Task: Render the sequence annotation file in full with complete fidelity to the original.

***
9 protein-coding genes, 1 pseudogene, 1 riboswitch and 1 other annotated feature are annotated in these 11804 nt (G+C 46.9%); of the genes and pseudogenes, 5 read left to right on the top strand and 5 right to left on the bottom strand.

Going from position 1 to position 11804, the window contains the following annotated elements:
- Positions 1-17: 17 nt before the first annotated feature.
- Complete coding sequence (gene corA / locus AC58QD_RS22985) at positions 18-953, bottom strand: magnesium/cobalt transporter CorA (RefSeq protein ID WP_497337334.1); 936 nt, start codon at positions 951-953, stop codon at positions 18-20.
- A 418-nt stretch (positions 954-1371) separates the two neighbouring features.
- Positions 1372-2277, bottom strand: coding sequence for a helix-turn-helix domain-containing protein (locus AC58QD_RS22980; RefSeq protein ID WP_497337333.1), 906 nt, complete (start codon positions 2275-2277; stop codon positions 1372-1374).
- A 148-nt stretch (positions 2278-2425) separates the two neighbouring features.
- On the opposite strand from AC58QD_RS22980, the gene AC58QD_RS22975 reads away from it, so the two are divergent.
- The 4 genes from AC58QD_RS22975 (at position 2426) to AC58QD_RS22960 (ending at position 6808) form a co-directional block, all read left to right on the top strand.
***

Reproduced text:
9 protein-coding genes, 1 pseudogene, 1 riboswitch and 1 other annotated feature are annotated in these 11804 nt (G+C 46.9%); of the genes and pseudogenes, 5 read left to right on the top strand and 5 right to left on the bottom strand.

Going from position 1 to position 11804, the window contains the following annotated elements:
- Positions 1-17: 17 nt before the first annotated feature.
- Complete coding sequence (gene corA / locus AC58QD_RS22985) at positions 18-953, bottom strand: magnesium/cobalt transporter CorA (RefSeq protein ID WP_497337334.1); 936 nt, start codon at positions 951-953, stop codon at positions 18-20.
- A 418-nt stretch (positions 954-1371) separates the two neighbouring features.
- Positions 1372-2277, bottom strand: coding sequence for a helix-turn-helix domain-containing protein (locus AC58QD_RS22980; RefSeq protein ID WP_497337333.1), 906 nt, complete (start codon positions 2275-2277; stop codon positions 1372-1374).
- A 148-nt stretch (positions 2278-2425) separates the two neighbouring features.
- On the opposite strand from AC58QD_RS22980, the gene AC58QD_RS22975 reads away from it, so the two are divergent.
- The 4 genes from AC58QD_RS22975 (at position 2426) to AC58QD_RS22960 (ending at position 6808) form a co-directional block, all read left to right on the top strand.